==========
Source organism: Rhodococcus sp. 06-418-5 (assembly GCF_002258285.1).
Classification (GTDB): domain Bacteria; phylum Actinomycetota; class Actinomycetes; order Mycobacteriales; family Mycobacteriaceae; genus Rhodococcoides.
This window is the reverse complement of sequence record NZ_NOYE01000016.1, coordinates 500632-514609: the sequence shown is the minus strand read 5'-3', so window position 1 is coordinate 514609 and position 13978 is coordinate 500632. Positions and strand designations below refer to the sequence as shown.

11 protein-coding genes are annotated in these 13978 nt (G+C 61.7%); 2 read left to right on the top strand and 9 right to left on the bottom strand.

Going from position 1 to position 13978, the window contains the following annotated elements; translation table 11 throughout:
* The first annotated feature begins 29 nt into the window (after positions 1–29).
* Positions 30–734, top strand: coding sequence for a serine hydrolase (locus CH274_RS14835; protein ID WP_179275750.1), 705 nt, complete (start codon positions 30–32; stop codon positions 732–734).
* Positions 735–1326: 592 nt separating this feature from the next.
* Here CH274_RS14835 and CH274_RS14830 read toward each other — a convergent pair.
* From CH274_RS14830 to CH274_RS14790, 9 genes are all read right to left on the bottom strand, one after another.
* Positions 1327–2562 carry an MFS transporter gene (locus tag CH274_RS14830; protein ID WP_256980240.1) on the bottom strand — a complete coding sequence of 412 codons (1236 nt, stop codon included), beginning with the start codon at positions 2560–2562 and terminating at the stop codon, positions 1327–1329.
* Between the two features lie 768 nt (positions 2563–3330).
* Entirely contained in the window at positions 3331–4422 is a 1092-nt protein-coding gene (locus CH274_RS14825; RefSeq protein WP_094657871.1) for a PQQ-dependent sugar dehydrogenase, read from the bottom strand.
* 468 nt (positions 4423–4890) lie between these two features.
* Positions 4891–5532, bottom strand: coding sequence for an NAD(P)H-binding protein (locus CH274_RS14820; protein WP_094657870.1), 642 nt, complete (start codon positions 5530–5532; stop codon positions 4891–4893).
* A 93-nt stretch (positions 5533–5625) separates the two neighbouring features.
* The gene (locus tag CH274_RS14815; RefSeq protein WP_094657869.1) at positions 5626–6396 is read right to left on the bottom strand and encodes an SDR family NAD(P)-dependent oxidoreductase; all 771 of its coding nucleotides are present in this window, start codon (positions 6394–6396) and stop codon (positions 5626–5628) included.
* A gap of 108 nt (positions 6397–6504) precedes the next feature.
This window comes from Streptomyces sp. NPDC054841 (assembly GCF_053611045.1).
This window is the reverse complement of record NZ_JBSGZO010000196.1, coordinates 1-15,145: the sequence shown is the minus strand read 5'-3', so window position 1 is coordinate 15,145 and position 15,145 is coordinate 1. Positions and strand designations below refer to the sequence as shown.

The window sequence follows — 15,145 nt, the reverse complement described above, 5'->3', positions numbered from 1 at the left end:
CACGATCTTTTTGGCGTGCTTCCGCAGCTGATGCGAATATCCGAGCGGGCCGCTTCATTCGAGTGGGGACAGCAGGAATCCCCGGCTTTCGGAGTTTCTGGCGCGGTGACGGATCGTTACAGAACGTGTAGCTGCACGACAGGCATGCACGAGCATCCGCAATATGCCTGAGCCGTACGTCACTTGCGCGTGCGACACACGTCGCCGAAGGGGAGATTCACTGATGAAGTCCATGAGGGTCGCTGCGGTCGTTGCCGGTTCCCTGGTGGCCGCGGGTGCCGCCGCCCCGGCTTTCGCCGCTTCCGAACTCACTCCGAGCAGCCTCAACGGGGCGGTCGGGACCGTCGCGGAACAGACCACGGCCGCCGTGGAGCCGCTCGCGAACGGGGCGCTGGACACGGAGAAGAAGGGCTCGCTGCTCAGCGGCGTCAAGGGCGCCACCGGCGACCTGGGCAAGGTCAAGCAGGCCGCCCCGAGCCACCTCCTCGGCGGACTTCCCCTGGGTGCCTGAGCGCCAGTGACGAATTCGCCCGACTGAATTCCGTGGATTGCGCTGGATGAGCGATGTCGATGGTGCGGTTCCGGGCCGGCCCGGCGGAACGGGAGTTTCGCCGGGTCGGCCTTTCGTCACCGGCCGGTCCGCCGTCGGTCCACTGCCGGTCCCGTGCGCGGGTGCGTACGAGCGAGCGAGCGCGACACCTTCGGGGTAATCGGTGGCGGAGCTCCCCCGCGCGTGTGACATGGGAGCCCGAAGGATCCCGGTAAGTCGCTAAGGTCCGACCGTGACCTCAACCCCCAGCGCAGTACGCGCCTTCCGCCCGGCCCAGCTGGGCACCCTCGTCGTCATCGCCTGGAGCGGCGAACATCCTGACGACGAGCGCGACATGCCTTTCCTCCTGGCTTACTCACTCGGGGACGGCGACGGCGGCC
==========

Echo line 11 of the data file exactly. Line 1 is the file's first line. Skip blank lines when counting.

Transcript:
* Positions 1327–2562 carry an MFS transporter gene (locus tag CH274_RS14830; protein ID WP_256980240.1) on the bottom strand — a complete coding sequence of 412 codons (1236 nt, stop codon included), beginning with the start codon at positions 2560–2562 and terminating at the stop codon, positions 1327–1329.